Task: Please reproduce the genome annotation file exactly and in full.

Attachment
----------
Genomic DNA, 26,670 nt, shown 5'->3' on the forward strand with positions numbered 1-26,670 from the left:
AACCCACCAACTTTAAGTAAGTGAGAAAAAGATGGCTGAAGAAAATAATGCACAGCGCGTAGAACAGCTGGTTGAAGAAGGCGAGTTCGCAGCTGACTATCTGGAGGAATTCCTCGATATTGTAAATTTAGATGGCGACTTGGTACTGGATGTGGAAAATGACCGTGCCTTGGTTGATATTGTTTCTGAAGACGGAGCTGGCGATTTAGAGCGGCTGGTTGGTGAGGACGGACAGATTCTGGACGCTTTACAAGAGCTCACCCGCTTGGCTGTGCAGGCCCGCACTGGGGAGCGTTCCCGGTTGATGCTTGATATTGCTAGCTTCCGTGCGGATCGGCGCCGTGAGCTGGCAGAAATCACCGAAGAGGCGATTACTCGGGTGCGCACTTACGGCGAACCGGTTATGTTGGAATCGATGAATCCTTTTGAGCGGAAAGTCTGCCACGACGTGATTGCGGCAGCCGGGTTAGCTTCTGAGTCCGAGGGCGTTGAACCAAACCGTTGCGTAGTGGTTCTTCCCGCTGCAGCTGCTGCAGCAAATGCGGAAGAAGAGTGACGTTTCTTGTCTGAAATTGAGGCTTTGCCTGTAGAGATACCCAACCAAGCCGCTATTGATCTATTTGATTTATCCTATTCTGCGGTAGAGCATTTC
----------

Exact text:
Genomic DNA, 26,670 nt, shown 5'->3' on the forward strand with positions numbered 1-26,670 from the left:
AACCCACCAACTTTAAGTAAGTGAGAAAAAGATGGCTGAAGAAAATAATGCACAGCGCGTAGAACAGCTGGTTGAAGAAGGCGAGTTCGCAGCTGACTATCTGGAGGAATTCCTCGATATTGTAAATTTAGATGGCGACTTGGTACTGGATGTGGAAAATGACCGTGCCTTGGTTGATATTGTTTCTGAAGACGGAGCTGGCGATTTAGAGCGGCTGGTTGGTGAGGACGGACAGATTCTGGACGCTTTACAAGAGCTCACCCGCTTGGCTGTGCAGGCCCGCACTGGGGAGCGTTCCCGGTTGATGCTTGATATTGCTAGCTTCCGTGCGGATCGGCGCCGTGAGCTGGCAGAAATCACCGAAGAGGCGATTACTCGGGTGCGCACTTACGGCGAACCGGTTATGTTGGAATCGATGAATCCTTTTGAGCGGAAAGTCTGCCACGACGTGATTGCGGCAGCCGGGTTAGCTTCTGAGTCCGAGGGCGTTGAACCAAACCGTTGCGTAGTGGTTCTTCCCGCTGCAGCTGCTGCAGCAAATGCGGAAGAAGAGTGACGTTTCTTGTCTGAAATTGAGGCTTTGCCTGTAGAGATACCCAACCAAGCCGCTATTGATCTATTTGATTTATCCTATTCTGCGGTAGAGCATTTC